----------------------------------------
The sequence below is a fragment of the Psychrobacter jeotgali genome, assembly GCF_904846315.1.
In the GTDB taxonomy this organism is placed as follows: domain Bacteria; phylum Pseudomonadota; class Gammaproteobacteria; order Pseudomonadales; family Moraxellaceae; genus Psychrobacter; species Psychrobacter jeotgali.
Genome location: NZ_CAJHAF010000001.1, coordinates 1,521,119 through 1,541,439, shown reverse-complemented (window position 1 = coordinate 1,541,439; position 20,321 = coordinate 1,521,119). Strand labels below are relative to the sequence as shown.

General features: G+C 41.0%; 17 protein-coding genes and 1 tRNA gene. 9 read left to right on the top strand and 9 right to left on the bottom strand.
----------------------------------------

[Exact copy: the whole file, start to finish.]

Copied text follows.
The sequence below is a fragment of the Psychrobacter jeotgali genome, assembly GCF_904846315.1.
In the GTDB taxonomy this organism is placed as follows: domain Bacteria; phylum Pseudomonadota; class Gammaproteobacteria; order Pseudomonadales; family Moraxellaceae; genus Psychrobacter; species Psychrobacter jeotgali.
Genome location: NZ_CAJHAF010000001.1, coordinates 1,521,119 through 1,541,439, shown reverse-complemented (window position 1 = coordinate 1,541,439; position 20,321 = coordinate 1,521,119). Strand labels below are relative to the sequence as shown.

General features: G+C 41.0%; 17 protein-coding genes and 1 tRNA gene. 9 read left to right on the top strand and 9 right to left on the bottom strand.